Review Category : Health

FDA Approves First Combination Pill to Treat Hepatitis C

iStock/Thinkstock(NEW YORK) — The U.S. Food and Drug Administration on Friday announced the approval of the first combination pill to treat hepatitis C.

The approved medication, Harvoni, contains two FDA-approved drugs, ledipasvir and sofosbuvir, and does not require interferon or ribavirin to be administered in tandem with it. According to the FDA statement, both drugs in Harvoni “interfere with the enzymes needed by [hepatitis C virus] to multiple.”

Sofosbuvir is a previously-approved drug for the treatment of hepatitis C, marketed under the brand name Sovaldi, while ledipasvir is a new drug.

“Until last year, the only available treatments for hepatitis C virus required administration with interferon and ribavirin. Now, patients and health care professionals have multiple treatment options, including a combination pill to help simplify treatment regimens,” said Edward Cox, director of the Office of Antimicrobial Products in the FDA’s Center for Drug Evaluation and Research.

Harvoni is the third drug approved by the FDA in the last year to treat hepatitis C.

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Ebola Scare Prompts US Hospitals to Prepare for Possible Outbreak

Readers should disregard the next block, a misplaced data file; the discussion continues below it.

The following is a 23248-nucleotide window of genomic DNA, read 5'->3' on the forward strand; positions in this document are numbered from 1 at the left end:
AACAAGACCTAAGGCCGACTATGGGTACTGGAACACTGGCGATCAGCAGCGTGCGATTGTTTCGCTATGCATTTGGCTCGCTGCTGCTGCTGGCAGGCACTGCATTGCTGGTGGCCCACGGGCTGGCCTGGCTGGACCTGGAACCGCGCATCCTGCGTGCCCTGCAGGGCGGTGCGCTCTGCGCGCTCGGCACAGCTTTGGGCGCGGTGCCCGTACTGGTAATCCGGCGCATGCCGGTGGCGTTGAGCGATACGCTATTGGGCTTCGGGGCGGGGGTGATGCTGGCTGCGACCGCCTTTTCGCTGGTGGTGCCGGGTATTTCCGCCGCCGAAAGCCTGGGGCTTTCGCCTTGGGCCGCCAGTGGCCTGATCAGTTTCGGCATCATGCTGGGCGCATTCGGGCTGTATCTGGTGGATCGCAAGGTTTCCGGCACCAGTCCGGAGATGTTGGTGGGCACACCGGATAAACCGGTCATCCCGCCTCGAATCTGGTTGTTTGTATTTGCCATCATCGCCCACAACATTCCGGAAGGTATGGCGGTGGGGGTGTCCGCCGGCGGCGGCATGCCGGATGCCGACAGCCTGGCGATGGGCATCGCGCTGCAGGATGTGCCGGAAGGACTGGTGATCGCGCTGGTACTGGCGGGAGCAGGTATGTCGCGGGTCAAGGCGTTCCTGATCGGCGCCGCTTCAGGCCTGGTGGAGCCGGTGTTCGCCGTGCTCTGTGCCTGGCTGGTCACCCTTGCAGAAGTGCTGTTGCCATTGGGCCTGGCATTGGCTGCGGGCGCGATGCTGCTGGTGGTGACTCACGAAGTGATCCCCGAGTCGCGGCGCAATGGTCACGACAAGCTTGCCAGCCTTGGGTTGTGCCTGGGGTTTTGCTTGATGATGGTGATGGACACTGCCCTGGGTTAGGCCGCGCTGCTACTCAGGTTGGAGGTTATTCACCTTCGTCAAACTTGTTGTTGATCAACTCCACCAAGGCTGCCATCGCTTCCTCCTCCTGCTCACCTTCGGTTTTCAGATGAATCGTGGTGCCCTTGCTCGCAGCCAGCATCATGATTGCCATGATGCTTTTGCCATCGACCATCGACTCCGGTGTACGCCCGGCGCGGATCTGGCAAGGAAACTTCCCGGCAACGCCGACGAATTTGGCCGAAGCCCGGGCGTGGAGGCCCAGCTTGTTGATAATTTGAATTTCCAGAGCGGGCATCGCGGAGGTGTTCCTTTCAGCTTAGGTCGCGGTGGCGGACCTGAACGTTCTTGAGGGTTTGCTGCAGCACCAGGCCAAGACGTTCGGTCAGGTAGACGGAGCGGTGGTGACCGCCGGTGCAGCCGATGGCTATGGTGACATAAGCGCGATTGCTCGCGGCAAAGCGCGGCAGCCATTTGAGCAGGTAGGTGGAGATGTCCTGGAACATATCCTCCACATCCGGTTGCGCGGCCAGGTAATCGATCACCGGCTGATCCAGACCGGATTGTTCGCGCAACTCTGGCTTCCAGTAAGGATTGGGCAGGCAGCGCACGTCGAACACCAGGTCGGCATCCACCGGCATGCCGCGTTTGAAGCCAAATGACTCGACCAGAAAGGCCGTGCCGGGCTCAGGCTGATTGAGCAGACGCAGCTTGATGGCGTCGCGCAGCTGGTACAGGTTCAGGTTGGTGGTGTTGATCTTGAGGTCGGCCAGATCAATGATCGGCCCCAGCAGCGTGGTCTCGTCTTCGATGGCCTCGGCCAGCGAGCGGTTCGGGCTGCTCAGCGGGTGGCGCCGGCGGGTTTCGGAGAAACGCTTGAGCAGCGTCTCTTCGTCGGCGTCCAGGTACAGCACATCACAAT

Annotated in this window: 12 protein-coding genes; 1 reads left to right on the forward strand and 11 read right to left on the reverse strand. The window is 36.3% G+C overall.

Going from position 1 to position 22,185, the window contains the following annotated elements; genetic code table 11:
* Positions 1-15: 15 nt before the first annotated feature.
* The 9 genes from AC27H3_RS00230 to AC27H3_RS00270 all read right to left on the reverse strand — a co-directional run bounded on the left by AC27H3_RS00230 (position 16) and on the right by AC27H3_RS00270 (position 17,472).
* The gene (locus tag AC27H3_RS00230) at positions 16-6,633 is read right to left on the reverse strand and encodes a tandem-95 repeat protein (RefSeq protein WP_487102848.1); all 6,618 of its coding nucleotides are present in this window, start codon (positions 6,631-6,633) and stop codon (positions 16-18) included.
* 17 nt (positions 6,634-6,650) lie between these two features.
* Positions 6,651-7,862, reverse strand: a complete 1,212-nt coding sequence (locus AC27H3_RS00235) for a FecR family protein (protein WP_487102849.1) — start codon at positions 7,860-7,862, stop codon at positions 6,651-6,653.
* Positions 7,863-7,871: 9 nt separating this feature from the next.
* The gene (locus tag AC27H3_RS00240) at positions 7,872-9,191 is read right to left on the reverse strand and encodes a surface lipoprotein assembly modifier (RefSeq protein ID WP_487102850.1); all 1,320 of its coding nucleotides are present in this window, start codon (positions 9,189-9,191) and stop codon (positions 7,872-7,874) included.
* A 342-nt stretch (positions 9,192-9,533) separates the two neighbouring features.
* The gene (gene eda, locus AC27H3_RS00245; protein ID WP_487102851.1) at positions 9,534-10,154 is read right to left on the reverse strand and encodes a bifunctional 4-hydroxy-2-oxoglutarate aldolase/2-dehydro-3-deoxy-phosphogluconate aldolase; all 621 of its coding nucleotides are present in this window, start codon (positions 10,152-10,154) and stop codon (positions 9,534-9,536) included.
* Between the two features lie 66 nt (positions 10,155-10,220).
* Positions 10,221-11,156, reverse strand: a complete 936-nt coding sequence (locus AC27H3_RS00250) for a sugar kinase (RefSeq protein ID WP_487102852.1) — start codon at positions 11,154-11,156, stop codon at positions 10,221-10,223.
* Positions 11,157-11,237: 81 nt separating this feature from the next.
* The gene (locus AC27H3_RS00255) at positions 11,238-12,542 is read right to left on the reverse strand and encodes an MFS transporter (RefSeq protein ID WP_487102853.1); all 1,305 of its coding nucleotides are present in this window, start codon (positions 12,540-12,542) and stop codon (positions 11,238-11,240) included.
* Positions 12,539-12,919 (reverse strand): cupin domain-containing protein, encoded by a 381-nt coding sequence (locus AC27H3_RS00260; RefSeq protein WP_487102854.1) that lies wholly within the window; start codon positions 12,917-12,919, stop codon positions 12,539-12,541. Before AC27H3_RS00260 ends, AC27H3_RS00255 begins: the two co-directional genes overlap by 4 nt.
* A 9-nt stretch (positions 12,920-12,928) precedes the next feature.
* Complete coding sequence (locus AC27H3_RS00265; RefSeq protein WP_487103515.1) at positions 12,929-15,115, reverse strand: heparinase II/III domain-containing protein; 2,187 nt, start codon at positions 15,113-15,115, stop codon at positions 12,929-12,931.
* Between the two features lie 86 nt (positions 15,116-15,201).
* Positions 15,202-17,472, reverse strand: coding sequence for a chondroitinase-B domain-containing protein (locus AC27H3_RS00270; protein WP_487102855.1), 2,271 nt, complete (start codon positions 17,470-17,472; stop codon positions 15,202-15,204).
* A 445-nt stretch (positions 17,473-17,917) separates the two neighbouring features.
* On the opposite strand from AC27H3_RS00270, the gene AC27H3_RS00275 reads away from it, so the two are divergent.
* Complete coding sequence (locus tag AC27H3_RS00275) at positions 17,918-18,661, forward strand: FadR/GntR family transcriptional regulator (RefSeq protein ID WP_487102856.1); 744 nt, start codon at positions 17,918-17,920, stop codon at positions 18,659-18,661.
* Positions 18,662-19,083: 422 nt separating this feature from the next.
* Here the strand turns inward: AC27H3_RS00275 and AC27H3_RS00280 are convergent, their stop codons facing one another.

iStock/Thinkstock(NEW YORK) — As Ebola scares crop up around the country, hospitals nationwide are preparing for what to do if they find themselves face-to-face with the deadly virus.

Some hospitals are sending memos to staff, and others are running all-out drills to make sure staff members know everything from how to identify possible Ebola patients to how to get out of protective gear without contaminating themselves.

“You have to be proactive,” said Dr. Amesh Adalja, a health security and infectious diseases expert at the University of Pittsburgh Medical Center. “You don’t want to be doing this on the fly.”

Earlier this week, ABC News chief health and medical editor Dr. Richard Besser watched Morristown Medical Center in New Jersey conduct its own Ebola drill.

“Morristown Medical Center just started doing these drills after the event in Texas,” Besser said, referring to the first diagnosis of an Ebola patient on American soil in late September. “Hopefully, it was a wake-up call for hospitals around the country. It was definitely a wake-up call here.”